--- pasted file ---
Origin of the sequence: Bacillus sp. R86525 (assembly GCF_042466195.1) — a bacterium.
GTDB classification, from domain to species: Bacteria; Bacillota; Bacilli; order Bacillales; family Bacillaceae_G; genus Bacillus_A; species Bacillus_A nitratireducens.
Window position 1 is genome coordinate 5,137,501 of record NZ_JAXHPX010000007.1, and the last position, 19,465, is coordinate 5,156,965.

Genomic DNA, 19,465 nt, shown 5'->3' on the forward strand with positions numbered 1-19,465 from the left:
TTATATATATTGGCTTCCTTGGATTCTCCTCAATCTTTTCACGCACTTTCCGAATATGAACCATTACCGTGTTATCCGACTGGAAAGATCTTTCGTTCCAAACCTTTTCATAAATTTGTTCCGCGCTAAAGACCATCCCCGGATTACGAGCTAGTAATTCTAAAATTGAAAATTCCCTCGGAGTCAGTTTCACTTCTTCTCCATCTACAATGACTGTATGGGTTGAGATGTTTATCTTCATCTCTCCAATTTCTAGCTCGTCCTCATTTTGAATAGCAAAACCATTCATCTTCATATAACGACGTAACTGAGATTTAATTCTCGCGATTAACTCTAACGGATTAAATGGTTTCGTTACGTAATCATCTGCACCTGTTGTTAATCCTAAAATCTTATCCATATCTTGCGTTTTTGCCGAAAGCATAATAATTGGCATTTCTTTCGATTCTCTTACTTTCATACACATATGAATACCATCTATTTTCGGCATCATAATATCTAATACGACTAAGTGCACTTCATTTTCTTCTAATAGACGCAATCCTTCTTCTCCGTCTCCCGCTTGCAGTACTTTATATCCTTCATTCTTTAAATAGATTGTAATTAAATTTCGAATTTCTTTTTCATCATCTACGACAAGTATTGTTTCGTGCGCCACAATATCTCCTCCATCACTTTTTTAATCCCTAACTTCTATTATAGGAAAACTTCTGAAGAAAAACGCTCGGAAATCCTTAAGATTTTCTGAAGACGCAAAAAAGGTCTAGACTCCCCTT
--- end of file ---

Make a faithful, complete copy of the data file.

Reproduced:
Origin of the sequence: Bacillus sp. R86525 (assembly GCF_042466195.1) — a bacterium.
GTDB classification, from domain to species: Bacteria; Bacillota; Bacilli; order Bacillales; family Bacillaceae_G; genus Bacillus_A; species Bacillus_A nitratireducens.
Window position 1 is genome coordinate 5,137,501 of record NZ_JAXHPX010000007.1, and the last position, 19,465, is coordinate 5,156,965.

Genomic DNA, 19,465 nt, shown 5'->3' on the forward strand with positions numbered 1-19,465 from the left:
TTATATATATTGGCTTCCTTGGATTCTCCTCAATCTTTTCACGCACTTTCCGAATATGAACCATTACCGTGTTATCCGACTGGAAAGATCTTTCGTTCCAAACCTTTTCATAAATTTGTTCCGCGCTAAAGACCATCCCCGGATTACGAGCTAGTAATTCTAAAATTGAAAATTCCCTCGGAGTCAGTTTCACTTCTTCTCCATCTACAATGACTGTATGGGTTGAGATGTTTATCTTCATCTCTCCAATTTCTAGCTCGTCCTCATTTTGAATAGCAAAACCATTCATCTTCATATAACGACGTAACTGAGATTTAATTCTCGCGATTAACTCTAACGGATTAAATGGTTTCGTTACGTAATCATCTGCACCTGTTGTTAATCCTAAAATCTTATCCATATCTTGCGTTTTTGCCGAAAGCATAATAATTGGCATTTCTTTCGATTCTCTTACTTTCATACACATATGAATACCATCTATTTTCGGCATCATAATATCTAATACGACTAAGTGCACTTCATTTTCTTCTAATAGACGCAATCCTTCTTCTCCGTCTCCCGCTTGCAGTACTTTATATCCTTCATTCTTTAAATAGATTGTAATTAAATTTCGAATTTCTTTTTCATCATCTACGACAAGTATTGTTTCGTGCGCCACAATATCTCCTCCATCACTTTTTTAATCCCTAACTTCTATTATAGGAAAACTTCTGAAGAAAAACGCTCGGAAATCCTTAAGATTTTCTGAAGACGCAAAAAAGGTCTAGACTCCCCTT